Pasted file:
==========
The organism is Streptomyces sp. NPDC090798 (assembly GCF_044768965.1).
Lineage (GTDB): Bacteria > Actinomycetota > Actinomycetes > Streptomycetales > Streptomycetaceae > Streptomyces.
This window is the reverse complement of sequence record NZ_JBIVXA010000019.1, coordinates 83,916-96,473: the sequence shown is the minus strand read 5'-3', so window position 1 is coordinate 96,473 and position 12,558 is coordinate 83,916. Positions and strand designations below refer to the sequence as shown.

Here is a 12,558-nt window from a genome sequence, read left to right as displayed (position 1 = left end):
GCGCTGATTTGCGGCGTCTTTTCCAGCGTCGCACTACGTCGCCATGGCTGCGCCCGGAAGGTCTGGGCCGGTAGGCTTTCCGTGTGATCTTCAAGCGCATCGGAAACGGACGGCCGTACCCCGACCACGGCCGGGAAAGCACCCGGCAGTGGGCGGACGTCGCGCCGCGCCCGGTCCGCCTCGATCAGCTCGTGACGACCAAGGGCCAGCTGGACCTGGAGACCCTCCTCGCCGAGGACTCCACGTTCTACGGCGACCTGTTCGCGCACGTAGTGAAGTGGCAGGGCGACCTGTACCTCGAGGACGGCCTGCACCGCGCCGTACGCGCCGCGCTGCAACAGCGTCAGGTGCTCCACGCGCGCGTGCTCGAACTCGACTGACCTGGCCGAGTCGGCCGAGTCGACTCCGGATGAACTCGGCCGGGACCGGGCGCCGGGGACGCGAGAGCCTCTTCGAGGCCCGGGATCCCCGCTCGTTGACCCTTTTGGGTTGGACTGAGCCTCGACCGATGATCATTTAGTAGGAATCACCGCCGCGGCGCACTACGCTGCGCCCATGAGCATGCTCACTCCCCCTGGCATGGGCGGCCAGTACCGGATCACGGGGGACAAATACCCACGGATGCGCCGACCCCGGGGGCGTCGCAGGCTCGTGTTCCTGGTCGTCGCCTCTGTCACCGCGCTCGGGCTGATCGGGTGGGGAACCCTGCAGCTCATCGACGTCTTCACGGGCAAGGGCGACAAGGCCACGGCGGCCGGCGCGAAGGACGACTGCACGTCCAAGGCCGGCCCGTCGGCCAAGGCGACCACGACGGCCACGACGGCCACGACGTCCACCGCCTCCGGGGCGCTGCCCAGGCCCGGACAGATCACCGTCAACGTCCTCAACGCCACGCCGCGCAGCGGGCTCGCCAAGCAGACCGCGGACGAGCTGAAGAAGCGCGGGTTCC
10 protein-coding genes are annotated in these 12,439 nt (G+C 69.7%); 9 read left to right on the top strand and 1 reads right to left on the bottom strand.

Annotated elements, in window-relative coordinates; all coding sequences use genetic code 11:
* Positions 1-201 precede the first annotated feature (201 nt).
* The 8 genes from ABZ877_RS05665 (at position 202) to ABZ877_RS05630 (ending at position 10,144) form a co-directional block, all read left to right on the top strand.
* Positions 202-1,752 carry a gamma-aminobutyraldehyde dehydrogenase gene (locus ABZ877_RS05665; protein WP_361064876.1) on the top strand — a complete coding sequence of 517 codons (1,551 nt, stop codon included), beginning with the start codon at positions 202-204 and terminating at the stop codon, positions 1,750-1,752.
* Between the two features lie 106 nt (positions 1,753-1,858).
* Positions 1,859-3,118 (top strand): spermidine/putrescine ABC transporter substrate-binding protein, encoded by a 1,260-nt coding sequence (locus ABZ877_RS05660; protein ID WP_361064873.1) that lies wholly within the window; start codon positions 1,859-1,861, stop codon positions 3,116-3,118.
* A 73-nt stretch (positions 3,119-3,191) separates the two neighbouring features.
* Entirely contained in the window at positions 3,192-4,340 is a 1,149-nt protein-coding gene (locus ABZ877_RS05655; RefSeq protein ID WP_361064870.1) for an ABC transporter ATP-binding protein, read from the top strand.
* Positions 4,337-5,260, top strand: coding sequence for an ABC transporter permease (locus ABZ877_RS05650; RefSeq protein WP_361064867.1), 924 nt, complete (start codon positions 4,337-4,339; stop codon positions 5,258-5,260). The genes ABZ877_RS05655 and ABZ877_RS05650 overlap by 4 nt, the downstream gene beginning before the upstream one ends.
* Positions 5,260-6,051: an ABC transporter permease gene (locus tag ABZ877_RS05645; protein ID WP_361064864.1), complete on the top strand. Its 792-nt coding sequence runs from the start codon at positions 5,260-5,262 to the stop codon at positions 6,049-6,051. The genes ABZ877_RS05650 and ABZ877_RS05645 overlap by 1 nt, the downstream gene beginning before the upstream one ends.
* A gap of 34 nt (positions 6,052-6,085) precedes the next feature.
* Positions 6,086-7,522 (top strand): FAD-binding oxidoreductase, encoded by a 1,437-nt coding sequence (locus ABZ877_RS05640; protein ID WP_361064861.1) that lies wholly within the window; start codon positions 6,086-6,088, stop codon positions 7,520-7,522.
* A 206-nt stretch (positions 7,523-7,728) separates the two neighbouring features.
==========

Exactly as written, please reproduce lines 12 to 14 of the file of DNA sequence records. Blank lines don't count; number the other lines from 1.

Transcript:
* Positions 1,859-3,118 (top strand): spermidine/putrescine ABC transporter substrate-binding protein, encoded by a 1,260-nt coding sequence (locus ABZ877_RS05660; protein ID WP_361064873.1) that lies wholly within the window; start codon positions 1,859-1,861, stop codon positions 3,116-3,118.
* A 73-nt stretch (positions 3,119-3,191) separates the two neighbouring features.
* Entirely contained in the window at positions 3,192-4,340 is a 1,149-nt protein-coding gene (locus ABZ877_RS05655; RefSeq protein ID WP_361064870.1) for an ABC transporter ATP-binding protein, read from the top strand.